Occupational Therapy and Virtual Reality
Written by Ian Cheok (Occupational Therapist).
18th February, 2020.
While it can be challenging to see the trials and tribulations of people with complex chronic health issues, hearing their pain recovery stories can be very rewarding. The patient’s road to recovery is often long and arduous, as most people have to juggle appointments, manage
the uncertainties of treatment outcomes, and endure the symptoms of their conditions. This leaves little room for personal expression and growth.
As occupational therapists, we see health as not just the absence of illness or injuries, but as an opportunity to do what matters to them. Since the birth of the profession, occupational therapy practitioners have understood the importance of using engaging activities as a means of recovery. A person might wish to regain her ability to dress herself independently, a goal she can use during “dress rehearsal” training sessions to improve her physical performance and self-confidence. Likewise, we encourage people to participate in artistic endeavours that bring joy and respite from their daily grind. I have always been intrigued with the magical qualities of using meaningful and purposeful activities in a therapeutic context. It allows the patient to be more in control of their recovery journey, and for therapists to practice their clinical skills in the most humane and creative manner.
However, these days it is often challenging to implement such therapy programs due resource constraints. Individuals may have their medical and functional needs met, but they often suffer grievously from a loss of purpose in their lives. Most often believe they must wait until they are well again to restore that purpose. For some, that day may never come, as they spend their entire lives managing their chronic conditions. This is where I see the potential of using emerging technologies such as virtual reality (VR) to overcome these barriers.
So, what is virtual reality?
Virtual Reality (VR) is the use of computer technology to create a simulated environment. Unlike traditional computer user interfaces, VR places you inside an experience. Instead of viewing a screen in front of you, VR allows you to view and interact with 3D worlds. Multiple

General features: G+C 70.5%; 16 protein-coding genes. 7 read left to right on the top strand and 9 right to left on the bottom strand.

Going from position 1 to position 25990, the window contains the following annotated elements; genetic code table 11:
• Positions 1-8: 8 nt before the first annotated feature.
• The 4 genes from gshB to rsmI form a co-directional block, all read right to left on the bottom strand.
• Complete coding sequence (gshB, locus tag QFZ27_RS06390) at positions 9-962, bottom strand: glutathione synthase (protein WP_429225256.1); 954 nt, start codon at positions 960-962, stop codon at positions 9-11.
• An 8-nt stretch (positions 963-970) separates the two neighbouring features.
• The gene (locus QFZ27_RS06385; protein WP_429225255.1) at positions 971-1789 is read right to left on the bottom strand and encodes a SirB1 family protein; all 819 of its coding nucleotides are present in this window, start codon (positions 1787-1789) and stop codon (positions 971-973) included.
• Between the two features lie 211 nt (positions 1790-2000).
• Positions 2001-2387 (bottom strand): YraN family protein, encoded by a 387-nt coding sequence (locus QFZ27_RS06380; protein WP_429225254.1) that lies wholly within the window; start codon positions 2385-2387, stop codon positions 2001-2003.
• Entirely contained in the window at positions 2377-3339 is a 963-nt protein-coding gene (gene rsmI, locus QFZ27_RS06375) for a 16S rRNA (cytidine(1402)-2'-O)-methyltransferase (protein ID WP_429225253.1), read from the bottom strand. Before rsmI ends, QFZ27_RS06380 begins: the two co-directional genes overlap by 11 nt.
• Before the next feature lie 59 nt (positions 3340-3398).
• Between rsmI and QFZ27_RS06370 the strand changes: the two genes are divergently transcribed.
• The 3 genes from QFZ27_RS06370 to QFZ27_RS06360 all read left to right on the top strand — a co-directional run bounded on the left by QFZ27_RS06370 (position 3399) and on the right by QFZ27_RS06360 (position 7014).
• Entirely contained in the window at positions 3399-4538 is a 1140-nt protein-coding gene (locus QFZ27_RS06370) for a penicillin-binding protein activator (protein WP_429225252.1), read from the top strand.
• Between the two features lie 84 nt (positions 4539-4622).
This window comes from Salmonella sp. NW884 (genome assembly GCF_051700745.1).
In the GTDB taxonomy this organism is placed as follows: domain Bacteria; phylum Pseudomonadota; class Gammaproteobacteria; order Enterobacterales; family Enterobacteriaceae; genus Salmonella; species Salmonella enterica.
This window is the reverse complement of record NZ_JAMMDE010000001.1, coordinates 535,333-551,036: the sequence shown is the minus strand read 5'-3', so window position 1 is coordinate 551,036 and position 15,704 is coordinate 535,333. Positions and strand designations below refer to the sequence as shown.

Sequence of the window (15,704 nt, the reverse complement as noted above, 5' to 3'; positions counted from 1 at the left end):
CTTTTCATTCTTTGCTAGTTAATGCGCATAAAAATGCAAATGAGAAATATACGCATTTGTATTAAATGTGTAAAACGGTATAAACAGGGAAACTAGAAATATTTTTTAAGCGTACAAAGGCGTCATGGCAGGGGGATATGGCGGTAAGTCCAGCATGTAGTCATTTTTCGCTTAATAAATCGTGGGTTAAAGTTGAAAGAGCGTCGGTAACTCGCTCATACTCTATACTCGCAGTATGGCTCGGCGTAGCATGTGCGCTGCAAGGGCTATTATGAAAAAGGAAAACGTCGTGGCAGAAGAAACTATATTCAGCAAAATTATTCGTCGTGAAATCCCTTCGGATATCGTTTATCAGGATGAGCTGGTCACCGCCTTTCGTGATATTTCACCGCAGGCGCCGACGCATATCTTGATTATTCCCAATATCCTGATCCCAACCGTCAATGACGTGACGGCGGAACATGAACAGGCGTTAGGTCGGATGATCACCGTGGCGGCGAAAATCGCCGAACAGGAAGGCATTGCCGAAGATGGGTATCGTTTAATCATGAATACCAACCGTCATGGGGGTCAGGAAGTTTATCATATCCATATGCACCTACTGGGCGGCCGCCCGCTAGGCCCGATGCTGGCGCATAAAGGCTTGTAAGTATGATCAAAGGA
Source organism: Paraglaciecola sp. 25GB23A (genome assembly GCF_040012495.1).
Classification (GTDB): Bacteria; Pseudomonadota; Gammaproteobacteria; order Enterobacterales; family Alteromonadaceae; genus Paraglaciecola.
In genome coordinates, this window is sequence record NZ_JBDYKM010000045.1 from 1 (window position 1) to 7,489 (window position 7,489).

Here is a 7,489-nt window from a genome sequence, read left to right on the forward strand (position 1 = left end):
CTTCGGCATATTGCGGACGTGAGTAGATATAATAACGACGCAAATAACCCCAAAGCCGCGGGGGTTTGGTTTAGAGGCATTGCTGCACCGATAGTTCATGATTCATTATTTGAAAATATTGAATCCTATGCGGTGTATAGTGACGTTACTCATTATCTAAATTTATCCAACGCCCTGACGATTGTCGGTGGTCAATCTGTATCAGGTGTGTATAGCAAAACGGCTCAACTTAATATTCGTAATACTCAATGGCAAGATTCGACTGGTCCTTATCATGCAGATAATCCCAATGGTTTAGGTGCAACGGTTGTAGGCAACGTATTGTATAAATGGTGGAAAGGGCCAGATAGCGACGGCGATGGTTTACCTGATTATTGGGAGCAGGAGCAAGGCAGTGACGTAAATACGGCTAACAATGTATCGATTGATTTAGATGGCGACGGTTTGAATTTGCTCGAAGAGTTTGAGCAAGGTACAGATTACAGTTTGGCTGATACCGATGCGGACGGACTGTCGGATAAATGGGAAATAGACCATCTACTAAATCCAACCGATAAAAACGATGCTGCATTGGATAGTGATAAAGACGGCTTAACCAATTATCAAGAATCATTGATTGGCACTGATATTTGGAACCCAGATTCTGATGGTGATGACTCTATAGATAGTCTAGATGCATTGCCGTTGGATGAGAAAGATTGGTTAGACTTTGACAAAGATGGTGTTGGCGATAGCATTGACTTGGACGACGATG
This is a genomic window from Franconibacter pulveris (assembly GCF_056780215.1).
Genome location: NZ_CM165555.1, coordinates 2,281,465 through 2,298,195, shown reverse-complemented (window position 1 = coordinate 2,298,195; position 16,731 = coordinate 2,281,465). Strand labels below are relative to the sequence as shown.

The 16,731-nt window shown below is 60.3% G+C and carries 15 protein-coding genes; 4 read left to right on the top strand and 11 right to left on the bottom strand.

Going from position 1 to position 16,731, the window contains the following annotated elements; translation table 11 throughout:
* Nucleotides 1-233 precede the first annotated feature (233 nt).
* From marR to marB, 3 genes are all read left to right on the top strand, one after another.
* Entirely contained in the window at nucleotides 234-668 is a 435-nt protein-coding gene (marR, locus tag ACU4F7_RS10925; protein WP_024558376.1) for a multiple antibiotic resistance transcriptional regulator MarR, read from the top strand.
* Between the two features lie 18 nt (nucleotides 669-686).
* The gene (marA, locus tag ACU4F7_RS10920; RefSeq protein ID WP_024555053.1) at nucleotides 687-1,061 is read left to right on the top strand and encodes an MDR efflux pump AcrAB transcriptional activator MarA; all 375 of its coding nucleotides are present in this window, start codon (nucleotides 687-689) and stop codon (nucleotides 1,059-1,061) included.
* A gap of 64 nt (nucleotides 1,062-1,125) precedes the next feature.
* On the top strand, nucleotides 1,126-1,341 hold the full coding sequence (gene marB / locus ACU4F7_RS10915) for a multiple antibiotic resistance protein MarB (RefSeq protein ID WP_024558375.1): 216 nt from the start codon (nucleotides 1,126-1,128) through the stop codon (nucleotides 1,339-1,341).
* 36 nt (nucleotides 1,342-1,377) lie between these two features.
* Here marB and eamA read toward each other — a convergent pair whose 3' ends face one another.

senses such as vision, hearing, touch, and movement are stimulated as the VR device (often a headset) is transformed into a gatekeeper to this artificial world. The only limits to near-real VR experiences are the availability of content and cheap computing power.
VR and The Future of OT
The immersive and interactive qualities of VR, coupled with enriched environments it generates, allows people to move away from their diagnosis/disability whilst enabling active participation in rehabilitation. Occupational Therapists can tailor individualised virtual experiences (occupations) for individuals during rehabilitation sessions to make it meaningful, fun and engaging for the client. Increasing research studies show the benefits of using VR in different rehabilitation settings such as pain management, mental health care, neurorehabilitation and more. In coming posts, I will cover the use of VR in these different areas.
While VR technology is still at its infancy and not a panacea for everything, more research and educational initiatives are underway to ensure that this new approach therapy is safe and effective for everyone. As the technology improves, more opportunities are likely to occur; as rehabilitation specialists, we must keep our contact with these developments and develop ourselves according to our clients’ needs.
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